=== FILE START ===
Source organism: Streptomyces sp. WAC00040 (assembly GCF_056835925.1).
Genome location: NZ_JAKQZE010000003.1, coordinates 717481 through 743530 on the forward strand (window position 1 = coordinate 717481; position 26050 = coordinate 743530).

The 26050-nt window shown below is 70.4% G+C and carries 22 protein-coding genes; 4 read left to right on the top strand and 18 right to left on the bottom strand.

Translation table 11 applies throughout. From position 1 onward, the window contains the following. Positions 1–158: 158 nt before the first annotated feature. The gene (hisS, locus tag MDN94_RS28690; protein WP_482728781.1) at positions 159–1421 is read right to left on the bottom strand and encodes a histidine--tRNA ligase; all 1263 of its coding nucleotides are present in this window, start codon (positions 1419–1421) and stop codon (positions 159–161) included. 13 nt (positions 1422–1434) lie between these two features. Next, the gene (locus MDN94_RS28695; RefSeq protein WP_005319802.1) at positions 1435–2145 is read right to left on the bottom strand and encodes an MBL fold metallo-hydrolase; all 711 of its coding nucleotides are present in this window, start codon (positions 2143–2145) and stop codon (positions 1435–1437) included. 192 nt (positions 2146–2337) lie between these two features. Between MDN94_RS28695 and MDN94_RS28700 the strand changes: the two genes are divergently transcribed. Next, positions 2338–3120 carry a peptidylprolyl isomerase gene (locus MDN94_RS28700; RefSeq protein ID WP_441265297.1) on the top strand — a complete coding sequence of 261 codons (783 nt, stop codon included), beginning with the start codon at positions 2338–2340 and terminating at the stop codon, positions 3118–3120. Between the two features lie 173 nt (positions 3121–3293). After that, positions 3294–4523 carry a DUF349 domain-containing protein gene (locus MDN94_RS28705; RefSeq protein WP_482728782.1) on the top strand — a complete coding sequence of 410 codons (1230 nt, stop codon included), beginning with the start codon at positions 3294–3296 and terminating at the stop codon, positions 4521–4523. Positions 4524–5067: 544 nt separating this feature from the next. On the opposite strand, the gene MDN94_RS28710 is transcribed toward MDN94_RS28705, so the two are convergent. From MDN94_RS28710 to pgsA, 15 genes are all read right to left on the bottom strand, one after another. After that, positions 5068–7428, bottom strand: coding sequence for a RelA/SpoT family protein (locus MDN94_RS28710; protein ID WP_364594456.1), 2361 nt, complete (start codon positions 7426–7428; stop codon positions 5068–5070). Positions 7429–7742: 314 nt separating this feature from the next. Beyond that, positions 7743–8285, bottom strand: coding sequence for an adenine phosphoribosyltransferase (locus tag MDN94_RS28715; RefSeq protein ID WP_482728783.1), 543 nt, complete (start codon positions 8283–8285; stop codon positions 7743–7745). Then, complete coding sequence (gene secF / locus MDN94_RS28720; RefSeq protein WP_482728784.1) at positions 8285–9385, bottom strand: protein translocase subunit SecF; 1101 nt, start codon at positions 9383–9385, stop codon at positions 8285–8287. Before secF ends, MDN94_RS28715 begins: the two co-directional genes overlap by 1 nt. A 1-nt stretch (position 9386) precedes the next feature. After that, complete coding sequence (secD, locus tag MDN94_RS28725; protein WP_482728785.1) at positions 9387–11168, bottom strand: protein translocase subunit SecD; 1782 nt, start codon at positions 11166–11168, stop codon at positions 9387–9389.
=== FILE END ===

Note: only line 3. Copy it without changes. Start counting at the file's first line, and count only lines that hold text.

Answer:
The 26050-nt window shown below is 70.4% G+C and carries 22 protein-coding genes; 4 read left to right on the top strand and 18 right to left on the bottom strand.